Analysis of cystic intracranial lesions performed with fluid-attenuated inversion recovery MR imaging

AJNR Am J Neuroradiol. 1999 Aug;20(7):1259-67.


Background and purpose: T1-, T2-, and proton density (PD)-weighted sequences are used to characterize the content of cystic intracranial lesions. Fluid-attenuated inversion recovery (FLAIR) MR sequences produce T2-weighted images with water signal saturation. Therefore, we attempted to verify whether FLAIR, as compared with conventional techniques, improves the distinction between intracranial cysts with a free water-like content versus those filled with a non-free water-like substance and, consequently, aids in the identification of these lesions as either neoplastic/inflammatory or maldevelopmental/porencephalic.

Methods: Forty-five cystic intracranial lesions were studied using T1-weighted, T2-weighted, FLAIR, and PD-weighted sequences. By means of clustering analysis of the ratio in signal intensity between the cystic intracranial lesions and CSF, the intracranial lesions were classified as filled with a free water-like content or with a non-free water-like substance. The results were compared with their true content as evaluated either histologically or on the basis of clinical, neuroradiologic, and follow-up features (necrotic material, 13 cases; accumulation of intercellular proteinaceous/myxoid material, eight cases; keratin, five cases; CSF, 19 cases). Cystic intracranial lesions were divided into two clinical groups, neoplastic/inflammatory and maldevelopmental/porencephalic, to evaluate the level of accuracy of each MR technique. The difference in absolute value signal intensity between CSF and cystic intracranial lesion content was calculated on FLAIR and PD-weighted images.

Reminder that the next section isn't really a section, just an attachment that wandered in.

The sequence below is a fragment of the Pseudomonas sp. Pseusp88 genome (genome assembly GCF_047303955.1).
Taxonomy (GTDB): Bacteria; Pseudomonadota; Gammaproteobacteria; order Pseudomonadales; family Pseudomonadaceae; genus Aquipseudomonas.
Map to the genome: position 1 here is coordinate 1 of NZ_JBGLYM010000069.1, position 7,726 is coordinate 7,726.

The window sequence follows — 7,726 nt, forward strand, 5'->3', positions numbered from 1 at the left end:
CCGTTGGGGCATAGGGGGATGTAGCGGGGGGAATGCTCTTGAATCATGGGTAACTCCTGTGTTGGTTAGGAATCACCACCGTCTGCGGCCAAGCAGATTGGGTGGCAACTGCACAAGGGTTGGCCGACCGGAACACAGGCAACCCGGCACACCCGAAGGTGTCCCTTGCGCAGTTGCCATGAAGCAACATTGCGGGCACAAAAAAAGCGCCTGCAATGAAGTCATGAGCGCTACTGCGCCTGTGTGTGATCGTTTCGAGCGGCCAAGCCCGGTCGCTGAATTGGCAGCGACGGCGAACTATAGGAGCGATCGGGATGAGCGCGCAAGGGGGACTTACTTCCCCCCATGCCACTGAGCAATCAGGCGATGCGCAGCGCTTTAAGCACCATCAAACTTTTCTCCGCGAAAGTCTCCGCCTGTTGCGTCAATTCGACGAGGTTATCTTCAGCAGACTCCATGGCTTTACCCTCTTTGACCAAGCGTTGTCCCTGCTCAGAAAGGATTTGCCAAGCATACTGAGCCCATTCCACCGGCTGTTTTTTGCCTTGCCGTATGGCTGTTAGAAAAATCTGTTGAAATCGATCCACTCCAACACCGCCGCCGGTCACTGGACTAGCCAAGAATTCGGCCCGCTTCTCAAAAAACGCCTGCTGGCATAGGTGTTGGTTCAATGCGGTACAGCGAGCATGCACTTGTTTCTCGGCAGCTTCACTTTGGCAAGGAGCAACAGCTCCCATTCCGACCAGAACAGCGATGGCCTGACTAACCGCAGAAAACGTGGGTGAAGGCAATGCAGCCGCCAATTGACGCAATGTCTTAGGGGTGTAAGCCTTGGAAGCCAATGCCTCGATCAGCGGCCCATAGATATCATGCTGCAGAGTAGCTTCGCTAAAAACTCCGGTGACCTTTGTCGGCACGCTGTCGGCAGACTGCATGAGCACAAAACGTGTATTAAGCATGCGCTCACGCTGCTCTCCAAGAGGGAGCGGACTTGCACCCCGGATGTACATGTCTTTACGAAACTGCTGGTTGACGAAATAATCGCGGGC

Results: PD-weighted and FLAIR sequences, unlike T1- and T2-weighted sequences, accurately depicted all cystic intracranial lesions containing necrotic or myxoid/proteinaceous intercellular material (non-free water-like) and most CSF-containing cystic intracranial lesions (free water-like). All imaging techniques inaccurately showed some of the keratin-containing cystic intracranial lesions and pineal cysts. The overall error rate was 22% for T1-weighted, 27% for T2-weighted, 9% for FLAIR, and 13% for PD-weighted sequences. The signal intensity difference between CSF and cystic intracranial lesion content was higher with FLAIR imaging.

Conclusions: FLAIR imaging depicts far more accurately the content of cystic intracranial lesions and better reveals the distinction between maldevelopmental/porencephalic and neoplastic/inflammatory lesions than do conventional sequences. FLAIR has the added advantage of a higher signal intensity difference between cystic intracranial lesions and CSF.

MeSH terms

  • Adult
  • Aged
  • Aged, 80 and over
  • Brain / pathology
  • Brain Diseases / classification
  • Brain Diseases / diagnosis*
  • Brain Neoplasms / classification
  • Brain Neoplasms / diagnosis
  • Cluster Analysis
  • Cysts / classification
  • Cysts / diagnosis*
  • Female
  • Humans
  • Magnetic Resonance Imaging*
  • Male
  • Middle Aged